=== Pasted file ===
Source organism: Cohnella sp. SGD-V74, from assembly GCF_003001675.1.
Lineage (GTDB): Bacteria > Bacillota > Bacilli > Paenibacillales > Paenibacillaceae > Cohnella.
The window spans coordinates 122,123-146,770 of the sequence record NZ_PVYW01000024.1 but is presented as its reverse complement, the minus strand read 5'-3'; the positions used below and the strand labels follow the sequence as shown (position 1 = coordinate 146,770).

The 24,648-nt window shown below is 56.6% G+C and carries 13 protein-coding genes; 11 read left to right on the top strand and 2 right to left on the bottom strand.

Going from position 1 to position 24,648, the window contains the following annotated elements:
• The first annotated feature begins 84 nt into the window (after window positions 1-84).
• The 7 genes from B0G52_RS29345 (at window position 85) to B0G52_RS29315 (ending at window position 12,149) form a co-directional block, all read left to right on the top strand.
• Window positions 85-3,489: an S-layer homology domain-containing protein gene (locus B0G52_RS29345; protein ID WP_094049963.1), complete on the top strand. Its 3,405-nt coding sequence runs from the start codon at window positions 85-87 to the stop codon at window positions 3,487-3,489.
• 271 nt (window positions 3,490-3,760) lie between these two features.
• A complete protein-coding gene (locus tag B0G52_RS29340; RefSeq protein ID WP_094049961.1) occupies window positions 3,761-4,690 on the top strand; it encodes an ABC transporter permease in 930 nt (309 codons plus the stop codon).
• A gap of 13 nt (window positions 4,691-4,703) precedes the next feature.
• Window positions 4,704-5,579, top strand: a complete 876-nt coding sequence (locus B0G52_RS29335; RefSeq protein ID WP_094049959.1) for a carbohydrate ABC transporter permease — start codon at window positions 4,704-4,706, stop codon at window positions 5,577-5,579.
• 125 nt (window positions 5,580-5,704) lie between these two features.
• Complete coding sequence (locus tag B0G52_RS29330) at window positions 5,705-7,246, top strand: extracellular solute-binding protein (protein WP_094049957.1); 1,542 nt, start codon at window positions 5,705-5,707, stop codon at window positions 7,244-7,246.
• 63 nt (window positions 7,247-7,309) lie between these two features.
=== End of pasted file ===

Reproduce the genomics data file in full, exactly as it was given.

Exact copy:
Source organism: Cohnella sp. SGD-V74, from assembly GCF_003001675.1.
Lineage (GTDB): Bacteria > Bacillota > Bacilli > Paenibacillales > Paenibacillaceae > Cohnella.
The window spans coordinates 122,123-146,770 of the sequence record NZ_PVYW01000024.1 but is presented as its reverse complement, the minus strand read 5'-3'; the positions used below and the strand labels follow the sequence as shown (position 1 = coordinate 146,770).

The 24,648-nt window shown below is 56.6% G+C and carries 13 protein-coding genes; 11 read left to right on the top strand and 2 right to left on the bottom strand.

Going from position 1 to position 24,648, the window contains the following annotated elements:
• The first annotated feature begins 84 nt into the window (after window positions 1-84).
• The 7 genes from B0G52_RS29345 (at window position 85) to B0G52_RS29315 (ending at window position 12,149) form a co-directional block, all read left to right on the top strand.
• Window positions 85-3,489: an S-layer homology domain-containing protein gene (locus B0G52_RS29345; protein ID WP_094049963.1), complete on the top strand. Its 3,405-nt coding sequence runs from the start codon at window positions 85-87 to the stop codon at window positions 3,487-3,489.
• 271 nt (window positions 3,490-3,760) lie between these two features.
• A complete protein-coding gene (locus tag B0G52_RS29340; RefSeq protein ID WP_094049961.1) occupies window positions 3,761-4,690 on the top strand; it encodes an ABC transporter permease in 930 nt (309 codons plus the stop codon).
• A gap of 13 nt (window positions 4,691-4,703) precedes the next feature.
• Window positions 4,704-5,579, top strand: a complete 876-nt coding sequence (locus B0G52_RS29335; RefSeq protein ID WP_094049959.1) for a carbohydrate ABC transporter permease — start codon at window positions 4,704-4,706, stop codon at window positions 5,577-5,579.
• 125 nt (window positions 5,580-5,704) lie between these two features.
• Complete coding sequence (locus tag B0G52_RS29330) at window positions 5,705-7,246, top strand: extracellular solute-binding protein (protein WP_094049957.1); 1,542 nt, start codon at window positions 5,705-5,707, stop codon at window positions 7,244-7,246.
• 63 nt (window positions 7,247-7,309) lie between these two features.